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Last race, I had a little - er -  meeting, with a crash barrier.   Nothing serious but it damaged my Vitesse's bonnet.    Some cracks, fractures and joint disruptions, that should need mending with resin and layer(s) of random mat.    Several hours with prep and letting it go off.

Well, no more!   Gorilla Glue!   This stuff is really good!   Wet the surfaces (!) Spread the Glue and clamp up.   It FOAMS as it sets, penetrates voids and fibrous surfaces, grips like, well,  a gorilla, and doesn't go rigid and brittle.  Very useful stuff!  I recommend it.

John

Edited by JohnD

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Thanks.  Which one exactly? I think there is a range of Gorilla Glues?  Could have done with it to stick the A8 bumper back together after the Bambi incident!

Nick

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Hello All

              That,s the stuff I used to glue the veneer on to the dashboard.

I read its only worth buying a bottle big enough for the job as it starts to go off once opened(damp air) water is the activating agent.

But on saying that just looked at the bottle in the garage and it is still liquid inside(did not take the top off) but whether it is any good still?

Roger

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It foams as well when setting, so not ideal for gluing veneer?  If you got the same sort?

That action is ideal for GRP repair as it penetrates the matt, and as I said before fills voids.

I had one nasty crack, no significant gel coat loss, but still completely detatched, so I ground out a 'V' of gel, sprayed water, put Glue in and covered it with a strip of plastic bag, taped down with masking.   The result is almost a perfect repair!   It's ready for painting (if you're not fussy - this is a race car; war wounds are allowed), and the Glue has penetrated behind as it swelled, unable to get forwards, locking the sides of the crack togther.

John

Edited by JohnD

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It's PU glue isn't it?  I've heard many good things about it.

My top tip with fibreglass gelcoat or epoxy repairs is to use plastic (acetate) sheet and/or tape to cover the repair.  Essentially making part of a mould.

Works like you did with the plastic bag, but as it's got a bit more structure it allows better filling of concave sections.  Saves a load of sanding and polishing after the job.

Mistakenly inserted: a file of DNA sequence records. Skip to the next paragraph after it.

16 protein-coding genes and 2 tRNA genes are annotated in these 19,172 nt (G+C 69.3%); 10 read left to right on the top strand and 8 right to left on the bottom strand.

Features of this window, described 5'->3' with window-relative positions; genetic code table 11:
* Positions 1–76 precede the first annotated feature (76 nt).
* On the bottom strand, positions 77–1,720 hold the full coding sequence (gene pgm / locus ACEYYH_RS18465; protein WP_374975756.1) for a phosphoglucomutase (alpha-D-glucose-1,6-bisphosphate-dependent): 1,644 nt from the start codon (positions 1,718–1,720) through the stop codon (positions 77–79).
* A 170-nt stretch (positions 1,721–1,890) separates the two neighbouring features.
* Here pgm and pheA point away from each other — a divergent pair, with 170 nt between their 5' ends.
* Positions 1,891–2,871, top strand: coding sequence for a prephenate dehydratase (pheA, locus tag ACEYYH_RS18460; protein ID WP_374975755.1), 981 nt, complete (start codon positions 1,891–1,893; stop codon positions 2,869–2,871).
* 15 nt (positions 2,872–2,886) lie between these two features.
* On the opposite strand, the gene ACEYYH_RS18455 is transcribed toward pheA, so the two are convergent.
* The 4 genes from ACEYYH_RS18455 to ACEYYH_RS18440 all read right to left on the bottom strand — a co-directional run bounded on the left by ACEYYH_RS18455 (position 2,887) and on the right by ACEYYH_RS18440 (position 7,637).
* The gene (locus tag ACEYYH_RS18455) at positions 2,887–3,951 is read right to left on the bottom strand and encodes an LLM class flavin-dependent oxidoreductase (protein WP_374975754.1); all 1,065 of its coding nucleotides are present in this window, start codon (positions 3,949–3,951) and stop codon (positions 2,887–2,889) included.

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Yes, it is polyurethane.    I used that before, in the form of builder's space filler, when making the roof for Silverback.   That was a thin, outer skin of a tissue layer plus half a glass matt, with a layer of paper honeycomb inside and an inner skin of tissue.      Bonding the paper honeycomb to the outer skin in the mould was the problem, and the builder's expansion foam did a splendid job.   I spread the inner skin of tissue over the honeycomb, and wetted it with resin, which stiffened it and did the bonding as well.   I didn't think then of PolyU as a glue, until Gorilla came along! 

I'd use Builder's foam again for  a roof job, as getting a bead of GG onto all the edges of the honeycomb would take too long!    I just spread the foam inside the outer skin, laid the honeycomb on top and weighed it down.  You can see the irregular expansion of foam in the honeycomb cells below, where I got the foam thickness uneven.

 Gorilla Glue must be a different formulation, as it comes from the bottle as a syrup, that takes hours to expand and set.   The old builders foam expands instantly - it's in an aerosol can - but sets as slowly as Glue.    And the Glue advises to wet the parts to be bonded, while the builder's foam doesn't.

 

John

Honeycomb-tissue.jpg

Edited by JohnD

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Wow!  That's well beyond what I've ever got up to.  I've seen people claim serious penetration depths into wood when PU glue is used properly so wetting surfaces probably encourages a good bond.

The extent of my work has been smaller re-fairing of foils on boats and patching up the odd small hole.  I've got some gelcoat repair work lined up this winter on my current boat, but again, just sorting out some minor dings, not even close to the stuff in your picture!  

Pics attached of foils from my last boat that I repaired if interested. 

IMAG2438.jpg

IMAG1701.jpg

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